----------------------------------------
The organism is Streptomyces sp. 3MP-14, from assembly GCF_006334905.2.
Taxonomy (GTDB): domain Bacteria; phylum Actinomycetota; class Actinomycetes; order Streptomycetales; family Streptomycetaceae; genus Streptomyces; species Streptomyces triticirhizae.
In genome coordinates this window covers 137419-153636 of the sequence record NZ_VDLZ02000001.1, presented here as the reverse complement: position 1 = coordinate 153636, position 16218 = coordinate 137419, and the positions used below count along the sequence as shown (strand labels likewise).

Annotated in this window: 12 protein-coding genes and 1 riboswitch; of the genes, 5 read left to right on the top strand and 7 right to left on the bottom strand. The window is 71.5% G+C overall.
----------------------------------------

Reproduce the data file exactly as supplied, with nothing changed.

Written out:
The organism is Streptomyces sp. 3MP-14, from assembly GCF_006334905.2.
Taxonomy (GTDB): domain Bacteria; phylum Actinomycetota; class Actinomycetes; order Streptomycetales; family Streptomycetaceae; genus Streptomyces; species Streptomyces triticirhizae.
In genome coordinates this window covers 137419-153636 of the sequence record NZ_VDLZ02000001.1, presented here as the reverse complement: position 1 = coordinate 153636, position 16218 = coordinate 137419, and the positions used below count along the sequence as shown (strand labels likewise).

Annotated in this window: 12 protein-coding genes and 1 riboswitch; of the genes, 5 read left to right on the top strand and 7 right to left on the bottom strand. The window is 71.5% G+C overall.